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new egg question

huevos verdehuevos verde Posts: 6
edited 7:11AM in EggHead Forum
I just got my BGE and have used it three times this week. steaks and chicken were excellent. Did a pork loin the other night and I seem to detect an odor in the egg and also was slight on the meat. Not sure what is causing it. Can't explain smell but I am a little concerned about my next adventure which is going to be chicken wings this weekend. Any ideas or could it have something to do with it being a new egg?


  • huevos: There shouldn't be anything about the Egg giving an off odor. It is likely your lump. What brand lump are you using? It could also be fat drippings in the lump burning off. Perhaps drippings from the chicken on the lump? Did you cook direct, indirect?
    Unless something foreign got into the egg, like a rodent or something (possible gasket adhesive) I am with LC.

    Just let the lump burn a little longer before cooking. That heat should burn out anything that is in there.

    If the smell remains let us know and we will go to the next best guesses. :)
  • The lump was also a consideration. It is not BGE lump but is what they sold at the dealer and they indicated this what most were using that have purchased eggs at this store. I did not notice anything with the first two grillings. I cooked both the chicken and the pork indirect with a drip pan.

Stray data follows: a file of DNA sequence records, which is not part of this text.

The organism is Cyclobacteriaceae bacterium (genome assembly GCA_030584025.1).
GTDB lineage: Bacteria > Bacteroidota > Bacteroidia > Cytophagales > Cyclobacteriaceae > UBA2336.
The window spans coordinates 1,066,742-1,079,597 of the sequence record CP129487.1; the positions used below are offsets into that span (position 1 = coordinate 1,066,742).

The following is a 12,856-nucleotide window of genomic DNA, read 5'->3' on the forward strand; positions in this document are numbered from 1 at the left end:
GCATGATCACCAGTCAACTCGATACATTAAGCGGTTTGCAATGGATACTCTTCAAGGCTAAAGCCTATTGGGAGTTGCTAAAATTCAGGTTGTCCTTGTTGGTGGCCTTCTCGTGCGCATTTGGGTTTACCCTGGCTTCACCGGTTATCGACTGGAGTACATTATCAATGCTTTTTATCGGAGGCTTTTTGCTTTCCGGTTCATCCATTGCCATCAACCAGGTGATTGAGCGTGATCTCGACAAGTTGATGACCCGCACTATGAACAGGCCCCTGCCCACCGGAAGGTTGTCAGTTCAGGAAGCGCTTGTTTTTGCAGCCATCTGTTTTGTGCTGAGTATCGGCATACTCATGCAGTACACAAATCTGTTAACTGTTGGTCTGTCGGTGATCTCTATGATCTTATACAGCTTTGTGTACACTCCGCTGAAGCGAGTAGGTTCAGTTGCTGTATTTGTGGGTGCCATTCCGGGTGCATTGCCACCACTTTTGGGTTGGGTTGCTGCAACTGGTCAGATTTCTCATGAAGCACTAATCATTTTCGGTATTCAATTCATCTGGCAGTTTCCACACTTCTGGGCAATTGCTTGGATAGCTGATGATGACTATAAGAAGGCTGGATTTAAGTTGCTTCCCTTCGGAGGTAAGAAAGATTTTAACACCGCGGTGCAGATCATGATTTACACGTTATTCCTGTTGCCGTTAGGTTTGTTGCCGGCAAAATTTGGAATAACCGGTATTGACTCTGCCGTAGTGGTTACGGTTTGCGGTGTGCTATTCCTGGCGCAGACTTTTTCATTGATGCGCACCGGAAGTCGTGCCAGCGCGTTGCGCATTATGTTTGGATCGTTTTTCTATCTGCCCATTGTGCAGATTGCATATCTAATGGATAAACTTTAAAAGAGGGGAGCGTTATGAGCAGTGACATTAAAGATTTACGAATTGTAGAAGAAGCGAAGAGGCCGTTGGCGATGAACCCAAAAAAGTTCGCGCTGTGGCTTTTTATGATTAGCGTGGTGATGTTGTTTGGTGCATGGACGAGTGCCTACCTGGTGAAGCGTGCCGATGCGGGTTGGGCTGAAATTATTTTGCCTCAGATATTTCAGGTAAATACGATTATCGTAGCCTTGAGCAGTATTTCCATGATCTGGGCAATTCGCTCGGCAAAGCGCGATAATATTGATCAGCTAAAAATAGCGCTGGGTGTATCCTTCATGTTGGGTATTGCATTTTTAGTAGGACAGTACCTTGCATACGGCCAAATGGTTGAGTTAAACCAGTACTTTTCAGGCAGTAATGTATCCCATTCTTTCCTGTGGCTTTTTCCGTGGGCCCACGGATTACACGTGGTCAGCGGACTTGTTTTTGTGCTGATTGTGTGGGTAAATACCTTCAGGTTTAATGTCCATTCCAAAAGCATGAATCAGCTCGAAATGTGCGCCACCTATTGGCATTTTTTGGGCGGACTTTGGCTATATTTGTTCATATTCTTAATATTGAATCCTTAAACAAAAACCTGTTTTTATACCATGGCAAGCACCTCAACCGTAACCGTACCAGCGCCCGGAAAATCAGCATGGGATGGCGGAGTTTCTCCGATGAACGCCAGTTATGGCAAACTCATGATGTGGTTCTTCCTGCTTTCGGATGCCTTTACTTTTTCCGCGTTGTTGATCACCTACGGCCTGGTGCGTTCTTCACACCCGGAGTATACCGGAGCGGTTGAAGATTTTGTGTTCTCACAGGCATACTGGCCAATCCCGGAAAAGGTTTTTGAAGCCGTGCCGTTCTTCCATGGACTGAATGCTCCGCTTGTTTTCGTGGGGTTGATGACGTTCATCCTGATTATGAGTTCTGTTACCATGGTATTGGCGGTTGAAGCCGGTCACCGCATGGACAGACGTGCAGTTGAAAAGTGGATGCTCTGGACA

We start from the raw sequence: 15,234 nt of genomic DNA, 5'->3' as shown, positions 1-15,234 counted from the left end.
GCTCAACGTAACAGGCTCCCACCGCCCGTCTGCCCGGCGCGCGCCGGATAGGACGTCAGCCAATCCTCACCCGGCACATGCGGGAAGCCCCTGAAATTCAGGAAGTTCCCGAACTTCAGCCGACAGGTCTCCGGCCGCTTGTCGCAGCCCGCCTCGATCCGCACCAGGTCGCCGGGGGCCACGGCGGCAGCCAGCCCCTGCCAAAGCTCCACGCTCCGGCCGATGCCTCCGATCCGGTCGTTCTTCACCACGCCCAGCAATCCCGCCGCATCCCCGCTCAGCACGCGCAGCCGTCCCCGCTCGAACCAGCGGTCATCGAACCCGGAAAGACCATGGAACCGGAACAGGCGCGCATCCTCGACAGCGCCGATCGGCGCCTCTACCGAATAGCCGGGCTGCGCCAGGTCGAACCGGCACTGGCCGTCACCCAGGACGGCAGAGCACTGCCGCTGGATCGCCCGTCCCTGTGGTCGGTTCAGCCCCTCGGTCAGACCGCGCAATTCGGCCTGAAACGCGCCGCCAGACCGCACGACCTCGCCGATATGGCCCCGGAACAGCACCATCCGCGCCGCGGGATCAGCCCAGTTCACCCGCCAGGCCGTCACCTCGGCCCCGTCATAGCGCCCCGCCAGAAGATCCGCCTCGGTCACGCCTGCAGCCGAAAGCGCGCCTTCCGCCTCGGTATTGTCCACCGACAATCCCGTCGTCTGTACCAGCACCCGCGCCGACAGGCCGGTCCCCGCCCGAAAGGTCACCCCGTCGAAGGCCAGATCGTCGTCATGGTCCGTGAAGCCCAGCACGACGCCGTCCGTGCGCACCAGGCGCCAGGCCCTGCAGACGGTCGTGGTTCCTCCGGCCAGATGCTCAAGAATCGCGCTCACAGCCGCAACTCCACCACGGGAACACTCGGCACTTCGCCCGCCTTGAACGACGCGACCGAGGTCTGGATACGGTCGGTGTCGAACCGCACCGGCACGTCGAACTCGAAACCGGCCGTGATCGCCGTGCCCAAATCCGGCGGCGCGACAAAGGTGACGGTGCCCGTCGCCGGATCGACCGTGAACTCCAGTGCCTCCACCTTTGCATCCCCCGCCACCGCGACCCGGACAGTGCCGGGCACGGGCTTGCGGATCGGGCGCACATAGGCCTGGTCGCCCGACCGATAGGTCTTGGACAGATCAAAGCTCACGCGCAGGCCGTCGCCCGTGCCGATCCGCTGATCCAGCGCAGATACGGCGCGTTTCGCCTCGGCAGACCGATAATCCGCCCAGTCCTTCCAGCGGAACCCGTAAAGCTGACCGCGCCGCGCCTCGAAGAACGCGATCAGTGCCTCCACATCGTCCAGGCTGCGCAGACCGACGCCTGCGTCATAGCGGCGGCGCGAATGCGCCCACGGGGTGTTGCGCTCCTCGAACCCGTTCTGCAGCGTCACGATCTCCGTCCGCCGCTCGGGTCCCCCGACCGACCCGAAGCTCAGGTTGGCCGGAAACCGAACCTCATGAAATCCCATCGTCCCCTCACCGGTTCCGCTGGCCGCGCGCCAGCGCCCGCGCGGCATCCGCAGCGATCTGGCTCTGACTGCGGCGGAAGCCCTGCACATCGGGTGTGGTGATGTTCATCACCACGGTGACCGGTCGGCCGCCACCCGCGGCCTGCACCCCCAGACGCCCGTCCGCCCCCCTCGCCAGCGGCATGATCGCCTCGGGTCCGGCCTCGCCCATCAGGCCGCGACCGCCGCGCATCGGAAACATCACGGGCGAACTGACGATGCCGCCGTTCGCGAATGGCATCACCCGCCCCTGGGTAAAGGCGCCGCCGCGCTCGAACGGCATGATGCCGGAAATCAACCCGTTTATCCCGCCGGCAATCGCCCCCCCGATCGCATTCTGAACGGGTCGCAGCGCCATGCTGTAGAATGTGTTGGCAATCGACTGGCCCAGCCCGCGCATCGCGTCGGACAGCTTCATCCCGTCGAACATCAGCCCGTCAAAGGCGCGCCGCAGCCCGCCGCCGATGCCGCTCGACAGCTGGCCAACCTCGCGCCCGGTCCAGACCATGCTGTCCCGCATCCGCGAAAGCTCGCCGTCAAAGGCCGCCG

• I did do a burn for two hours last night without anything on the grill and let the temp go to 550-600 to see if that would do anything but I still smell this faint odor. The pork was in a marinade with tequila and I am wondering if that could be what is causing the odor. I guess I should stick with having the cook use the tequila outside of the grill. What would you think if I lit another fire and did a smoke. I have an electric smoker and it cured very well.
  • huevos: You didn't mention the brand lump, and no worries, there is nothing wrong with using lump that is not BGE (which I believe is made by Royal Oak). Since the first few burns were fine, that still makes me think there are drippings in the coals, but not being there, I could of course be wrong.
    Here is a fascinating data base done by our very own Naked Whiz....Look for your lump here, and see what TNW has to say about it.
    LC would know much better than I but I wouldn't think there would be any after aroma when cooking with alcohol.

    550°-600° for 2 hours should eliminate all residue.

    What you could do is remove the used lump, clean out the pit and put in new lump for then next cook. If the same odor is still there, my guess would be something with the gasket or adhesive.

    You could just smell close to the gasket and see if the same aroma is stronger in those areas. If not then smell down in the egg to see if you can locate it.

  • huevos: I completely concur with GG here. There will be no residuals from using tequila (or any other alcohol for that matter) in your marinade. The gasket would be my only other guess as well. Have you tried the dollar bill test to make sure your dome is seated properly? (Take a bill, lay it across your gasket, close the lid, pull the bill out. Repeat all the way around. The resistance to pull the bill out should be the same all the way around. And it is advised to do on a cold egg unless you want to burn your money... :laugh: ) Easy test, but can reveal future problems with the gasket.